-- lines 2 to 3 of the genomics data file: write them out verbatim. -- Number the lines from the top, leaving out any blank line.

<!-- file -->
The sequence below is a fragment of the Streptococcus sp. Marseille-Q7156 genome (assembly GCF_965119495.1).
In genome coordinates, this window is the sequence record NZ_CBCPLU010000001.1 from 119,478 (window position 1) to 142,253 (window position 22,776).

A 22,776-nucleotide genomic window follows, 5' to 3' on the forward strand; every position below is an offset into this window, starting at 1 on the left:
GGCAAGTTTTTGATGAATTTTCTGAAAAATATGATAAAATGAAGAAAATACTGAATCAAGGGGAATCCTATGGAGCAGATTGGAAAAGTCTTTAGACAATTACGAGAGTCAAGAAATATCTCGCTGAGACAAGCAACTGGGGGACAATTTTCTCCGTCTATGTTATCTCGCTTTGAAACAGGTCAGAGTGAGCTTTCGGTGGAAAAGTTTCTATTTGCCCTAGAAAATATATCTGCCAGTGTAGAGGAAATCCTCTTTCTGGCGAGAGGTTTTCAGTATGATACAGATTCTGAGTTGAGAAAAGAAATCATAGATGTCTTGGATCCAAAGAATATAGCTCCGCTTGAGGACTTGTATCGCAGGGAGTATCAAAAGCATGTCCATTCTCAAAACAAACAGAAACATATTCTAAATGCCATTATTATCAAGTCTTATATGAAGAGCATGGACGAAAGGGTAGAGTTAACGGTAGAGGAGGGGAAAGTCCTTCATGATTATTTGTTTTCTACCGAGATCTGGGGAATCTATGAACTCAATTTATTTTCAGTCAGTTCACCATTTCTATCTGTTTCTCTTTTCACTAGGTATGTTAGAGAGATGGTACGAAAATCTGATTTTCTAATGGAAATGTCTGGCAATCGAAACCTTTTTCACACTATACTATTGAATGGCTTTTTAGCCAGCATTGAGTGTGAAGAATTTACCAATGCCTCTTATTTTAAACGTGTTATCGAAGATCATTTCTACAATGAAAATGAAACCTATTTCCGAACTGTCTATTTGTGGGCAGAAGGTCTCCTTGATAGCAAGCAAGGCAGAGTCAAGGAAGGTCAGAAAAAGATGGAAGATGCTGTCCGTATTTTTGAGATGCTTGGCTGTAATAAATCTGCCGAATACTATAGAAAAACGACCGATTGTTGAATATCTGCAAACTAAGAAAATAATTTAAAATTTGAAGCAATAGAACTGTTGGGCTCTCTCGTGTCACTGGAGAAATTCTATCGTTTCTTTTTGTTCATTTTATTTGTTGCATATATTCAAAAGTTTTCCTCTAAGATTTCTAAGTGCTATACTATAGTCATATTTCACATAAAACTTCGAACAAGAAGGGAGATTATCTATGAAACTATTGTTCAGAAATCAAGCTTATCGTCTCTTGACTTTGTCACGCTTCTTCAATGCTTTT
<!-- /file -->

In genome coordinates, this window is the sequence record NZ_CBCPLU010000001.1 from 119,478 (window position 1) to 142,253 (window position 22,776).

A 22,776-nucleotide genomic window follows, 5' to 3' on the forward strand; every position below is an offset into this window, starting at 1 on the left: